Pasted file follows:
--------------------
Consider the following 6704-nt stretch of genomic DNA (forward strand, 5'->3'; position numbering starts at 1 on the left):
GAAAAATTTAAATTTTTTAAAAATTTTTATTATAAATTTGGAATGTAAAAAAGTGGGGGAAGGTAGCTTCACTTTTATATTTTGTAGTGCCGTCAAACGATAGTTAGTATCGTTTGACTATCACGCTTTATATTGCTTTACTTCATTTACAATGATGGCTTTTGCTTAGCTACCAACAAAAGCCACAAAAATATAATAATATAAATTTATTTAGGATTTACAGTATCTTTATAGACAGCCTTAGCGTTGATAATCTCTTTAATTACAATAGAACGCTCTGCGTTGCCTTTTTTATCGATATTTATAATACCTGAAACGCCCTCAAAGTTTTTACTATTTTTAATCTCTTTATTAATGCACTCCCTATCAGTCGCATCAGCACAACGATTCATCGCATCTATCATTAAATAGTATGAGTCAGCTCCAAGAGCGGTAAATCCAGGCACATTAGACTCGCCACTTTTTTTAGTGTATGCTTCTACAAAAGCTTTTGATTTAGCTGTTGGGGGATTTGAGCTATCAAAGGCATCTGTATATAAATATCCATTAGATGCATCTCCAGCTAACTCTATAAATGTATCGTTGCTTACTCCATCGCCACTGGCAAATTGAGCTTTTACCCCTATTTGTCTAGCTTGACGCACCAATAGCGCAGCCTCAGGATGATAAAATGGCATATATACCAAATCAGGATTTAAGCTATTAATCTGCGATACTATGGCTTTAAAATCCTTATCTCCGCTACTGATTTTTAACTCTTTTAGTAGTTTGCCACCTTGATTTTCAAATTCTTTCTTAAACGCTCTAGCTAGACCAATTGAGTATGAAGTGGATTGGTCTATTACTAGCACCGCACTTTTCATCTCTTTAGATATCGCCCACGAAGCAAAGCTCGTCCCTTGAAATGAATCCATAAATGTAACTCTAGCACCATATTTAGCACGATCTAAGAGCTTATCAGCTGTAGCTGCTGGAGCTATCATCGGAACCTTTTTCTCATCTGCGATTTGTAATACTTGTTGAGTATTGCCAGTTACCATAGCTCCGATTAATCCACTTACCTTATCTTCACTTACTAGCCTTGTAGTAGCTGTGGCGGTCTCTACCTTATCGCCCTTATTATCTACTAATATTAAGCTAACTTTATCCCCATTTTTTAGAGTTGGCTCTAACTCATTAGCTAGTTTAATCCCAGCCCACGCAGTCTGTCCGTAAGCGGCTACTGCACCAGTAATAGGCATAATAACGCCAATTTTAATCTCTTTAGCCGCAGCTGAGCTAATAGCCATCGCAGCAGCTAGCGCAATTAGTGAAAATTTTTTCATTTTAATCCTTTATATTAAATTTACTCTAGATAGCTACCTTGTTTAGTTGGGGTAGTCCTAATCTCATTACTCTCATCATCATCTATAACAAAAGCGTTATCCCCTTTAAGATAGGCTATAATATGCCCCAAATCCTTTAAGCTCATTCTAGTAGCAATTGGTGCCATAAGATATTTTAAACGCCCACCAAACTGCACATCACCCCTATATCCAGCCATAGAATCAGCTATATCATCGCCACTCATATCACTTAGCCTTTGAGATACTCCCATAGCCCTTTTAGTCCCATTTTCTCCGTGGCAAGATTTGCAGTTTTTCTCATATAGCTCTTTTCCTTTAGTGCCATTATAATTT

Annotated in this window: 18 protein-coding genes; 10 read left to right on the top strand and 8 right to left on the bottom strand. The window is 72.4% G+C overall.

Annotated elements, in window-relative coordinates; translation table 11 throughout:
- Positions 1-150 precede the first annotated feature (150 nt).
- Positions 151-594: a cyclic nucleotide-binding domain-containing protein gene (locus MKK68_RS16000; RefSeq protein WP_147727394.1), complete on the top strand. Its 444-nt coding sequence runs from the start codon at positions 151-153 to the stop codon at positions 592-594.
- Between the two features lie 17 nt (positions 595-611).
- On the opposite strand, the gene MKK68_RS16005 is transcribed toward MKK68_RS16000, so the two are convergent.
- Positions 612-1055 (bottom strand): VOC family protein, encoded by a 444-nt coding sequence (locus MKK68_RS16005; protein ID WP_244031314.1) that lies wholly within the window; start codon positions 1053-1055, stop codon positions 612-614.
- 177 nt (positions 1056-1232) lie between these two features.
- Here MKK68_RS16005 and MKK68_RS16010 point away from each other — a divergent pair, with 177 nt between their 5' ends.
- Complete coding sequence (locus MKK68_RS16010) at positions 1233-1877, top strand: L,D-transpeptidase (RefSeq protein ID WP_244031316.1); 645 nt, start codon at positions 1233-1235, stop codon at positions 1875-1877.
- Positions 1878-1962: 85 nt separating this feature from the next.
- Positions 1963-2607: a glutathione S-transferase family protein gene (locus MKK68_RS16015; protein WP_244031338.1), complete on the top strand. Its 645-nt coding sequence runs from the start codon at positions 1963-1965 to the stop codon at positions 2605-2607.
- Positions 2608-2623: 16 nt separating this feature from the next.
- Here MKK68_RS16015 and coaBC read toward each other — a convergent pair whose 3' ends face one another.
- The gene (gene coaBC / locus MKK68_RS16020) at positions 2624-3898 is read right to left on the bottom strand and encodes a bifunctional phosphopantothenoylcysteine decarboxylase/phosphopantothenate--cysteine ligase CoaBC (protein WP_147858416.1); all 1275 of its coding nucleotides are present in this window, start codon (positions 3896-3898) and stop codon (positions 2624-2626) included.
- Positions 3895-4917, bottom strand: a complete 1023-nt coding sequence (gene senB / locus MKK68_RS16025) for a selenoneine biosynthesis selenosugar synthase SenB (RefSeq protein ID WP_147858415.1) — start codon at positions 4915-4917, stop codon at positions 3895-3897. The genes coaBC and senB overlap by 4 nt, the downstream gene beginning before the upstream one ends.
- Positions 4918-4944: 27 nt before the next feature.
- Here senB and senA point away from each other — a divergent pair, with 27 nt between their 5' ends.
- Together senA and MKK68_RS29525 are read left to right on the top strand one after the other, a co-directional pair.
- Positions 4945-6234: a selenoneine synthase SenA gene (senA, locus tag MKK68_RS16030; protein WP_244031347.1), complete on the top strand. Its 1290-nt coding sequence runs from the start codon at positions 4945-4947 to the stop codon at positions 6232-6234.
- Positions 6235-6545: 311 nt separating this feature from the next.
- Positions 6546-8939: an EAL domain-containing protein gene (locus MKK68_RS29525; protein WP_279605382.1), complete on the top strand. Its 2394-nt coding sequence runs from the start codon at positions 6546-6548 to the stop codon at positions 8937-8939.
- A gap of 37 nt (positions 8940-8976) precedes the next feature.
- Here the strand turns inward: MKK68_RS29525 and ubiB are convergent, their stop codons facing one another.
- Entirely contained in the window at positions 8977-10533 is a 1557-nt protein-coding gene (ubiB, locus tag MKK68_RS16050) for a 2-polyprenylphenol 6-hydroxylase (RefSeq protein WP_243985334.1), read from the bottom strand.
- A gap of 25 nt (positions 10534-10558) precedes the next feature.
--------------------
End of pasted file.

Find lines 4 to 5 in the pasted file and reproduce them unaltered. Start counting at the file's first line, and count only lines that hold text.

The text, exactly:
Annotated elements, in window-relative coordinates; translation table 11 throughout:
- Positions 1-150 precede the first annotated feature (150 nt).